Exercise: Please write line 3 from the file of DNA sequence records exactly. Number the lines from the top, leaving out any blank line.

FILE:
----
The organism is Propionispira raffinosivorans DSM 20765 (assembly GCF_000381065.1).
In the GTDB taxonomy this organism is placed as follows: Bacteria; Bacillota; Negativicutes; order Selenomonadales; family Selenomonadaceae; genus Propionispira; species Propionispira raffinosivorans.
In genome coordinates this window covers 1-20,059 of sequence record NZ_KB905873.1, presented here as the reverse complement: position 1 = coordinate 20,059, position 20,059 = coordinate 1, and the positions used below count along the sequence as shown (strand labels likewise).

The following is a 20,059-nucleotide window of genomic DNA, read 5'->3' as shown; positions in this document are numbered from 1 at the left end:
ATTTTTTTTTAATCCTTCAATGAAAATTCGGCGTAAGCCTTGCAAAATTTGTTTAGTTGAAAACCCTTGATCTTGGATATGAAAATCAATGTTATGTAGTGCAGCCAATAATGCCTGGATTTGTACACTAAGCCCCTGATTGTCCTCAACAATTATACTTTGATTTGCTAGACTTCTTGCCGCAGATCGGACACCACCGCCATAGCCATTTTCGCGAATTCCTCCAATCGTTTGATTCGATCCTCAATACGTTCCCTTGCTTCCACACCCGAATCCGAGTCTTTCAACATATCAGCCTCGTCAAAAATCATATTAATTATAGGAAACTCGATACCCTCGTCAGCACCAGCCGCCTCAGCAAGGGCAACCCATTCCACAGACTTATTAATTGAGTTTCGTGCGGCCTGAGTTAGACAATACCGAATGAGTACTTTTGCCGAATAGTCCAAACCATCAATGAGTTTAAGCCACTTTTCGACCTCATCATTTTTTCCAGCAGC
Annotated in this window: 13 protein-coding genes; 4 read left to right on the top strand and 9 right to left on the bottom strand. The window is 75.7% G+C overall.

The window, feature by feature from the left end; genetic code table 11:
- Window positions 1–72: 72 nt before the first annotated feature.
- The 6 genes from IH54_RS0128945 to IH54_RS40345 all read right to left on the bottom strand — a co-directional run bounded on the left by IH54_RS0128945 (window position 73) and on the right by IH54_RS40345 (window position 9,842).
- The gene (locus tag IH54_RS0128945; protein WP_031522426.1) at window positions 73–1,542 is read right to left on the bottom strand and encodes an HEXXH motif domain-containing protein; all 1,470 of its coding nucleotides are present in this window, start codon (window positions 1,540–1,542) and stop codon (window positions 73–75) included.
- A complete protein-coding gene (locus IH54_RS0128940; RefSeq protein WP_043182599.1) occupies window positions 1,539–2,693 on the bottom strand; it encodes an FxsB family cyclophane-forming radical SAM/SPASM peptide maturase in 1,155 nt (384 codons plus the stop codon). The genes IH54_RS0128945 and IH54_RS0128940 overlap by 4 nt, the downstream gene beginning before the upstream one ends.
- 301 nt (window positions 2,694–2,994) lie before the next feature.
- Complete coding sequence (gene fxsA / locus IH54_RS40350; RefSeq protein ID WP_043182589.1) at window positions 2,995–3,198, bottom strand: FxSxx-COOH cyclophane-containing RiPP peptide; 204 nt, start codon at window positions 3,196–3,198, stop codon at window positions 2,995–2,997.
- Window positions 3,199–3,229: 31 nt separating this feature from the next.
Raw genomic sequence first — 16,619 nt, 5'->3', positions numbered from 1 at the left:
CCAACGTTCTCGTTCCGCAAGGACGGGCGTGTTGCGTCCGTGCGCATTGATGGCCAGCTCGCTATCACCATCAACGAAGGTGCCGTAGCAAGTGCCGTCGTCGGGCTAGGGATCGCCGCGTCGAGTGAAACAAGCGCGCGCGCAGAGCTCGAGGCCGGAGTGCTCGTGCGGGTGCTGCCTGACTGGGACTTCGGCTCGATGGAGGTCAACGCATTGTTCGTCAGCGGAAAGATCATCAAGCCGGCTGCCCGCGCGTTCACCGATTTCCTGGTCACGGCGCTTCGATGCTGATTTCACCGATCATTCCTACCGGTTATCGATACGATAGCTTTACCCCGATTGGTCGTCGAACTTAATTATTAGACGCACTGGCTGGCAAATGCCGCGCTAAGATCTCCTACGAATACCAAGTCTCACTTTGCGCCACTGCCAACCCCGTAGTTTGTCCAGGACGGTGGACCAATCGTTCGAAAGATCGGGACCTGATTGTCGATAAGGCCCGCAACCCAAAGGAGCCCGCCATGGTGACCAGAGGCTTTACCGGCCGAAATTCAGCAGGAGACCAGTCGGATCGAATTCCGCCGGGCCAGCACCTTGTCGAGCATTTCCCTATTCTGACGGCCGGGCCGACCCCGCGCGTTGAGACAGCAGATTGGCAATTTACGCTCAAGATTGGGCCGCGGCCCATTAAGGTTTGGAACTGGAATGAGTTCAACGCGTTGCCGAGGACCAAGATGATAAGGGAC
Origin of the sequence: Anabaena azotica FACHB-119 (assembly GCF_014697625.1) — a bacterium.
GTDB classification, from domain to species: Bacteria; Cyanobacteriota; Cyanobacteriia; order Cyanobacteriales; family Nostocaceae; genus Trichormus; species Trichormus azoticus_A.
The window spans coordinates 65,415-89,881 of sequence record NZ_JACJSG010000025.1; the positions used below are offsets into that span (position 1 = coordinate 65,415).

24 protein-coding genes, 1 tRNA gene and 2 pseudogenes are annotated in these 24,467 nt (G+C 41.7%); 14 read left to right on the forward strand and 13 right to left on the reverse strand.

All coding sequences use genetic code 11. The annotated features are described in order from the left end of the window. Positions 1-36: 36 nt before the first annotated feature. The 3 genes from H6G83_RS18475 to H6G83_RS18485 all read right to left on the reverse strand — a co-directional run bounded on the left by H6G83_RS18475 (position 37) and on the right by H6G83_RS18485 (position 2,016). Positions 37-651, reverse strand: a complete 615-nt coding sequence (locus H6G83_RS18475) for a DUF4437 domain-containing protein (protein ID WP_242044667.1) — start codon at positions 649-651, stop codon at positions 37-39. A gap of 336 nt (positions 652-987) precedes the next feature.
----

In genome coordinates this window covers 1-20,059 of sequence record NZ_KB905873.1, presented here as the reverse complement: position 1 = coordinate 20,059, position 20,059 = coordinate 1, and the positions used below count along the sequence as shown (strand labels likewise).